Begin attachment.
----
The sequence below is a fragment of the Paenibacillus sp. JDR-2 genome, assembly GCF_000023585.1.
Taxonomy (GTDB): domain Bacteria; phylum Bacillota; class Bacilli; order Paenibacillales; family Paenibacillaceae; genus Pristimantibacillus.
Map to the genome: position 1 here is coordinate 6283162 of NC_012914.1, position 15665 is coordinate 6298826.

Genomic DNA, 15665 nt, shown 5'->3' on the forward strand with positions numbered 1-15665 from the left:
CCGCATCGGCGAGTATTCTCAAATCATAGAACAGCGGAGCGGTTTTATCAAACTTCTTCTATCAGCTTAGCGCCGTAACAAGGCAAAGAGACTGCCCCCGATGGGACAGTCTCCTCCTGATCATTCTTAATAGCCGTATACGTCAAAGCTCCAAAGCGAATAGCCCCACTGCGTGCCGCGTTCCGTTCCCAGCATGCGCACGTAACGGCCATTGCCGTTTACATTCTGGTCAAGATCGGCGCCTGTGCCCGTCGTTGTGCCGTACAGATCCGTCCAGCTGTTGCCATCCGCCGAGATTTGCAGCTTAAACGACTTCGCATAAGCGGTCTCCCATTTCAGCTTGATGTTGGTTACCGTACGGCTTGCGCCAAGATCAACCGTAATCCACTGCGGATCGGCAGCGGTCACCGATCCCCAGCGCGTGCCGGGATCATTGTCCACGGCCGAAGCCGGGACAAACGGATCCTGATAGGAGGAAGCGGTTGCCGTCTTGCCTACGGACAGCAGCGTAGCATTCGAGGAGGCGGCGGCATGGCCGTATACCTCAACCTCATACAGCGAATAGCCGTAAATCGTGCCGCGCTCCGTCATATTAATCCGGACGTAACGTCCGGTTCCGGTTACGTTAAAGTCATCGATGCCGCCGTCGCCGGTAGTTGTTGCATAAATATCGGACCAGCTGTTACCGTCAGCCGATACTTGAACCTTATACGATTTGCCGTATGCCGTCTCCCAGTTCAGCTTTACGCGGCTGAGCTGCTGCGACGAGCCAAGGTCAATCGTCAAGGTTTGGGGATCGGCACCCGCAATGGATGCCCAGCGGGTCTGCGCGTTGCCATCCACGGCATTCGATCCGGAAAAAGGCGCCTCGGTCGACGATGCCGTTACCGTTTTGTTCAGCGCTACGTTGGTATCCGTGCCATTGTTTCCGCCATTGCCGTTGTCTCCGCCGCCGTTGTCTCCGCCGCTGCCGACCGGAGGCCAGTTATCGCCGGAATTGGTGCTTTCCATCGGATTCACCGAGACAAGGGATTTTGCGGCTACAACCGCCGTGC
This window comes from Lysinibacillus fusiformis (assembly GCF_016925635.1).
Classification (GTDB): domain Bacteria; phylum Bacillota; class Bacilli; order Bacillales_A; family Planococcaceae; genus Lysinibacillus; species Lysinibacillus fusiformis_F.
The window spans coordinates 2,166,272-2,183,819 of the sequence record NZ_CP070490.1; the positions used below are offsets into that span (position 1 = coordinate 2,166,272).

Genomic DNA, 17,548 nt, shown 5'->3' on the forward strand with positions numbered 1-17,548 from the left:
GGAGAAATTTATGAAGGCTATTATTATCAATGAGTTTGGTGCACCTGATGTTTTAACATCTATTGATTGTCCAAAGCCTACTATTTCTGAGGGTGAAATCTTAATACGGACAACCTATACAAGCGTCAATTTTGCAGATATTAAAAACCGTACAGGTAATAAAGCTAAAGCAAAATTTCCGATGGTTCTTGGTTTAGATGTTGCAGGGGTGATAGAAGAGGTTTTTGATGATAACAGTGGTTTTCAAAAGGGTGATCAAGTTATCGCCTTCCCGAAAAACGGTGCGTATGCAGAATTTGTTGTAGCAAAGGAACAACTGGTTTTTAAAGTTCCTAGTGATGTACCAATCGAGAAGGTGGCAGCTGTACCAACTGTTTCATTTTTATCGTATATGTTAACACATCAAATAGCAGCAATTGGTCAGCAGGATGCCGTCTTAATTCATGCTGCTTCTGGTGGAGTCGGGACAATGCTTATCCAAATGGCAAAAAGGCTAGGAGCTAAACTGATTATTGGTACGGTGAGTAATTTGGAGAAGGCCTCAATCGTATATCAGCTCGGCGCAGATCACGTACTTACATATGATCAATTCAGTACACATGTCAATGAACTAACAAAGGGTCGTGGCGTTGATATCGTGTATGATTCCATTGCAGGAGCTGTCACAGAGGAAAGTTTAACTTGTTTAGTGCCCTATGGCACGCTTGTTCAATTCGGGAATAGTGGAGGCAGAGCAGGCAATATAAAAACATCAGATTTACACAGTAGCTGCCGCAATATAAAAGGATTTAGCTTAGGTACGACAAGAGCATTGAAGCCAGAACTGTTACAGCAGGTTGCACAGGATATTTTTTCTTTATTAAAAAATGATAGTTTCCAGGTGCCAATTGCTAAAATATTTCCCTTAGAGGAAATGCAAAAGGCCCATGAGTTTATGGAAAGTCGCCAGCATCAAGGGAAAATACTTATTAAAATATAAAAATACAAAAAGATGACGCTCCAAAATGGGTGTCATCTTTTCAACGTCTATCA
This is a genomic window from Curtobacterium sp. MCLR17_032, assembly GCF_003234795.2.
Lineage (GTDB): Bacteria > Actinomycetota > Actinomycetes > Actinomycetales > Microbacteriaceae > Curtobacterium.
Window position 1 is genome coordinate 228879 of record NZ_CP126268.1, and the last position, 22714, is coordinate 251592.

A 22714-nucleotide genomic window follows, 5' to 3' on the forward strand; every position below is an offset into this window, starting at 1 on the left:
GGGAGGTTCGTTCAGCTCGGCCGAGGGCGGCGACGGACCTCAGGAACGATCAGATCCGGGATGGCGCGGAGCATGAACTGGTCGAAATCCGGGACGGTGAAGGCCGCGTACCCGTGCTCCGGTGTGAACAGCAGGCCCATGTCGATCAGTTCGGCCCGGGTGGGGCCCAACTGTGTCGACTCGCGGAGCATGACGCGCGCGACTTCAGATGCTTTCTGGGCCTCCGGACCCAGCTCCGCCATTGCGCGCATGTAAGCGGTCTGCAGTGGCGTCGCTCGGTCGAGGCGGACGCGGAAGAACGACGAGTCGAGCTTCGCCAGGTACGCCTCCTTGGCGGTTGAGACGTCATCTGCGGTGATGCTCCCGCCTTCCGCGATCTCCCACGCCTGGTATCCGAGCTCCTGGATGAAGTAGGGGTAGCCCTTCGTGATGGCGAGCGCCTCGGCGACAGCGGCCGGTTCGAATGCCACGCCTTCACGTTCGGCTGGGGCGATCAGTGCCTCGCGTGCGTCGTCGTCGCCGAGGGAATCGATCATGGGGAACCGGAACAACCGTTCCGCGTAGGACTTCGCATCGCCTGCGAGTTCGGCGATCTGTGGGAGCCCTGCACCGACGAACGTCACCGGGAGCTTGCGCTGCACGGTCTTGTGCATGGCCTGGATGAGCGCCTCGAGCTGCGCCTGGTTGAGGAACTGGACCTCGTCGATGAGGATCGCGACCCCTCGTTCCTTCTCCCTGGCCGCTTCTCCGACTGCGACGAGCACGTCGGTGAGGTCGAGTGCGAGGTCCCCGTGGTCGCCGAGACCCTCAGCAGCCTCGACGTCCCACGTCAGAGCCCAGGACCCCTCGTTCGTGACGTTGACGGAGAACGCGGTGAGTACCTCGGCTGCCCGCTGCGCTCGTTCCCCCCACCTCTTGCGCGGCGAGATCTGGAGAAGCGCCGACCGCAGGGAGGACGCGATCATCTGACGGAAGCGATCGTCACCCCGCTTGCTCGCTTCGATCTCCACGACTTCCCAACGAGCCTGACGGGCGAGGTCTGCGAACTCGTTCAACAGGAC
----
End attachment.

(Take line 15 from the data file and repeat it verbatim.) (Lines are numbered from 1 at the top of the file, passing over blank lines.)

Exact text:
GGGAGGTTCGTTCAGCTCGGCCGAGGGCGGCGACGGACCTCAGGAACGATCAGATCCGGGATGGCGCGGAGCATGAACTGGTCGAAATCCGGGACGGTGAAGGCCGCGTACCCGTGCTCCGGTGTGAACAGCAGGCCCATGTCGATCAGTTCGGCCCGGGTGGGGCCCAACTGTGTCGACTCGCGGAGCATGACGCGCGCGACTTCAGATGCTTTCTGGGCCTCCGGACCCAGCTCCGCCATTGCGCGCATGTAAGCGGTCTGCAGTGGCGTCGCTCGGTCGAGGCGGACGCGGAAGAACGACGAGTCGAGCTTCGCCAGGTACGCCTCCTTGGCGGTTGAGACGTCATCTGCGGTGATGCTCCCGCCTTCCGCGATCTCCCACGCCTGGTATCCGAGCTCCTGGATGAAGTAGGGGTAGCCCTTCGTGATGGCGAGCGCCTCGGCGACAGCGGCCGGTTCGAATGCCACGCCTTCACGTTCGGCTGGGGCGATCAGTGCCTCGCGTGCGTCGTCGTCGCCGAGGGAATCGATCATGGGGAACCGGAACAACCGTTCCGCGTAGGACTTCGCATCGCCTGCGAGTTCGGCGATCTGTGGGAGCCCTGCACCGACGAACGTCACCGGGAGCTTGCGCTGCACGGTCTTGTGCATGGCCTGGATGAGCGCCTCGAGCTGCGCCTGGTTGAGGAACTGGACCTCGTCGATGAGGATCGCGACCCCTCGTTCCTTCTCCCTGGCCGCTTCTCCGACTGCGACGAGCACGTCGGTGAGGTCGAGTGCGAGGTCCCCGTGGTCGCCGAGACCCTCAGCAGCCTCGACGTCCCACGTCAGAGCCCAGGACCCCTCGTTCGTGACGTTGACGGAGAACGCGGTGAGTACCTCGGCTGCCCGCTGCGCTCGTTCCCCCCACCTCTTGCGCGGCGAGATCTGGAGAAGCGCCGACCGCAGGGAGGACGCGATCATCTGACGGAAGCGATCGTCACCCCGCTTGCTCGCTTCGATCTCCACGACTTCCCAACGAGCCTGACGGGCGAGGTCTGCGAACTCGTTCAACAGGAC